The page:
Tuesday, January 10, 2012

US Citizen Deported to Jamaica in 2005, Court Ruling Yesterday Gives Him A Way Back Home


According to a Ninth Circuit decision issued yesterday, Linden Winston Graham has presented material evidence that he was born on the U.S. Virgin Island of St. Croix and is thus a US citizen. The Ninth Circuit, for the reasons stated in the screen shot above, has thus remanded his case to a district court in Arizona, as well as suggested that the court consider returning Mr. Graham from Jamaica at government expense.

Here's an excerpt from a Jamaican newspaper in 2007, describing his ordeal after arriving, stateless, in a foreign country and then being locked up:

Graham, 48, appeared in the Corporate Area Resident Magistrate's Court yesterday after attorney Peter Champagnie filed a writ of habeus corpus on his behalf on Tuesday.

He told the court he was deported to Jamaica after serving nine years for a gun-related crime in a high security prison in Arizona, United States last year, but upon his arrival in Kingston it was discovered that he was not Jamaican.

"We questioned him and found out that he knew nothing about Jamaica. We are satisfied that he is not Jamaican," a police officer told the court yesterday.

For more on the case's background, from 2007, please read here.

Please note that the court is pointing out that the government is "unable or unwilling" to produce the only evidence that could support its position that Linden Winston Graham is an alias of Winston George Graham. Nonetheless, absent this evidence, an immigration judge and the BIA deported the guy! Especially because Mr. Graham is asserting he was born in the United States, the burden of proof to show otherwise would be on the government. Yet it appears that it had none, just the word of an ICE attorney and the black box of their data collection.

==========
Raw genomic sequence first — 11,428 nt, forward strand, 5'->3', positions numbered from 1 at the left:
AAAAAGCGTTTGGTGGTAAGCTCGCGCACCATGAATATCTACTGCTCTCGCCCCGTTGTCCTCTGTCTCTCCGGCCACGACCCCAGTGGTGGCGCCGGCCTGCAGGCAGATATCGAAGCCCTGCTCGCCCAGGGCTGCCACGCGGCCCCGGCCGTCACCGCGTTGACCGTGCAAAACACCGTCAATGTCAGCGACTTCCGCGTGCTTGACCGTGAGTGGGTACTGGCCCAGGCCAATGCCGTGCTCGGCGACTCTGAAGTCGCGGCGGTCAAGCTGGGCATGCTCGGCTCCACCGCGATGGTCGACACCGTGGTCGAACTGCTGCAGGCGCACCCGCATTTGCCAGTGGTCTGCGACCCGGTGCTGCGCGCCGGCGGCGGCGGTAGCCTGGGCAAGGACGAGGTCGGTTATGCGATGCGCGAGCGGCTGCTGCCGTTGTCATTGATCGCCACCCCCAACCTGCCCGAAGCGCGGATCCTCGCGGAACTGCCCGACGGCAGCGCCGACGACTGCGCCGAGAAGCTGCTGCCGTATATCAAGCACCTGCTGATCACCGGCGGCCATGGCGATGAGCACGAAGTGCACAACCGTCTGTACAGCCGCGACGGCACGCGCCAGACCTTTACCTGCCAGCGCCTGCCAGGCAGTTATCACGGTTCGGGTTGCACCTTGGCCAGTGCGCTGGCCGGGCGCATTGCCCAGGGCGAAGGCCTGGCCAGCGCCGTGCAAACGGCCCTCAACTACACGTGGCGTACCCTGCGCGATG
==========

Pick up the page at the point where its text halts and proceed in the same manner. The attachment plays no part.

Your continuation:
(A Department of Homeland Security database matches records with similar names and dates of birth; since the database contains millions of files, such a process will generate false positives. This is not "evidence" of anything but government stupidity and a poor understanding of probability on the part of the EOIR attorneys evaluating the case.)

Mr. Graham's plight, an egregious civil rights violation, is another reason for the courts to recognize that anyone in detention has a constitutional right to an attorney, and that if the respondent cannot afford this, then the government will appoint one.

The only difference between Mr. Graham and Jakadrian Turner is that she was a teenage girl. Both were born in the United States and both were deported on flimsy grounds that would never stand up in a real court for more than two seconds.

Now that the public is starting to pick up on the fact that the government deporting of US citizens is part of the deportation regime, there should be less complacency about continuing to make Mr. Graham fight for his citizenship. Instead of paying tens of thousands of dollars to keep a US citizen out, Janet Napolitano should be sending a first class plane ticket for Mr. Graham's immediate return to the United States.

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